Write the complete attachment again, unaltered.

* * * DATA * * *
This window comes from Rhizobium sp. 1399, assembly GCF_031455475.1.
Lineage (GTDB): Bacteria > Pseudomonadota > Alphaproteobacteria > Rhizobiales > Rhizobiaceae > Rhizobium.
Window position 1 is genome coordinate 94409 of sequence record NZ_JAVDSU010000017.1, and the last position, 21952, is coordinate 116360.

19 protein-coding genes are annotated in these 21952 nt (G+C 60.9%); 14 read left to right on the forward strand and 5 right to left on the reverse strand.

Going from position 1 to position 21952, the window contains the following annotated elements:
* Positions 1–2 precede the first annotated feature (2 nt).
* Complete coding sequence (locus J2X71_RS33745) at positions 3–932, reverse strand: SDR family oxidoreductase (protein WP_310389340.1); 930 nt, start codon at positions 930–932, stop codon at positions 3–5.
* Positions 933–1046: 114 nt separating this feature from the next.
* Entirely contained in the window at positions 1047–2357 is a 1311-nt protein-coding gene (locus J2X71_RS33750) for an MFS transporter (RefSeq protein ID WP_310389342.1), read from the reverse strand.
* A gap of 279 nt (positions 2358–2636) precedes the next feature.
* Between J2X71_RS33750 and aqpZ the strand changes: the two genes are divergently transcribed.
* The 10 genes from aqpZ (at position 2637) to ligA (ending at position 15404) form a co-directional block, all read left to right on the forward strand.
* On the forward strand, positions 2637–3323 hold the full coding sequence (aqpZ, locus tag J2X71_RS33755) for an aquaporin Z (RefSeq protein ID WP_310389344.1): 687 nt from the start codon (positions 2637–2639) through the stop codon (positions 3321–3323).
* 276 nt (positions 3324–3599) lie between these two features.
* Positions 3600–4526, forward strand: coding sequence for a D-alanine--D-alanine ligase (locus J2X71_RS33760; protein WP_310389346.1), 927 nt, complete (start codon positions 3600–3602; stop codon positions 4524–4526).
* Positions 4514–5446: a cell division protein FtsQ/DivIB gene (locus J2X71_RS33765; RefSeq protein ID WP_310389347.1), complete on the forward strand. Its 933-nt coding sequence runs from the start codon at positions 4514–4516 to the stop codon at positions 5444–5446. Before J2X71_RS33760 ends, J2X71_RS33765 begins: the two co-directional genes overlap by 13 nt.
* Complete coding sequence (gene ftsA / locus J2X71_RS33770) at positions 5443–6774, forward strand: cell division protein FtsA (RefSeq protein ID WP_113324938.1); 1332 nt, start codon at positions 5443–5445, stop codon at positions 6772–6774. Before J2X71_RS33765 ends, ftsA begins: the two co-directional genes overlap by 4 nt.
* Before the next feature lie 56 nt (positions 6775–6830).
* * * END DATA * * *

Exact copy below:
This window comes from Rhizobium sp. 1399, assembly GCF_031455475.1.
Lineage (GTDB): Bacteria > Pseudomonadota > Alphaproteobacteria > Rhizobiales > Rhizobiaceae > Rhizobium.
Window position 1 is genome coordinate 94409 of sequence record NZ_JAVDSU010000017.1, and the last position, 21952, is coordinate 116360.

19 protein-coding genes are annotated in these 21952 nt (G+C 60.9%); 14 read left to right on the forward strand and 5 right to left on the reverse strand.

Going from position 1 to position 21952, the window contains the following annotated elements:
* Positions 1–2 precede the first annotated feature (2 nt).
* Complete coding sequence (locus J2X71_RS33745) at positions 3–932, reverse strand: SDR family oxidoreductase (protein WP_310389340.1); 930 nt, start codon at positions 930–932, stop codon at positions 3–5.
* Positions 933–1046: 114 nt separating this feature from the next.
* Entirely contained in the window at positions 1047–2357 is a 1311-nt protein-coding gene (locus J2X71_RS33750) for an MFS transporter (RefSeq protein ID WP_310389342.1), read from the reverse strand.
* A gap of 279 nt (positions 2358–2636) precedes the next feature.
* Between J2X71_RS33750 and aqpZ the strand changes: the two genes are divergently transcribed.
* The 10 genes from aqpZ (at position 2637) to ligA (ending at position 15404) form a co-directional block, all read left to right on the forward strand.
* On the forward strand, positions 2637–3323 hold the full coding sequence (aqpZ, locus tag J2X71_RS33755) for an aquaporin Z (RefSeq protein ID WP_310389344.1): 687 nt from the start codon (positions 2637–2639) through the stop codon (positions 3321–3323).
* 276 nt (positions 3324–3599) lie between these two features.
* Positions 3600–4526, forward strand: coding sequence for a D-alanine--D-alanine ligase (locus J2X71_RS33760; protein WP_310389346.1), 927 nt, complete (start codon positions 3600–3602; stop codon positions 4524–4526).
* Positions 4514–5446: a cell division protein FtsQ/DivIB gene (locus J2X71_RS33765; RefSeq protein ID WP_310389347.1), complete on the forward strand. Its 933-nt coding sequence runs from the start codon at positions 4514–4516 to the stop codon at positions 5444–5446. Before J2X71_RS33760 ends, J2X71_RS33765 begins: the two co-directional genes overlap by 13 nt.
* Complete coding sequence (gene ftsA / locus J2X71_RS33770) at positions 5443–6774, forward strand: cell division protein FtsA (RefSeq protein ID WP_113324938.1); 1332 nt, start codon at positions 5443–5445, stop codon at positions 6772–6774. Before J2X71_RS33765 ends, ftsA begins: the two co-directional genes overlap by 4 nt.
* Before the next feature lie 56 nt (positions 6775–6830).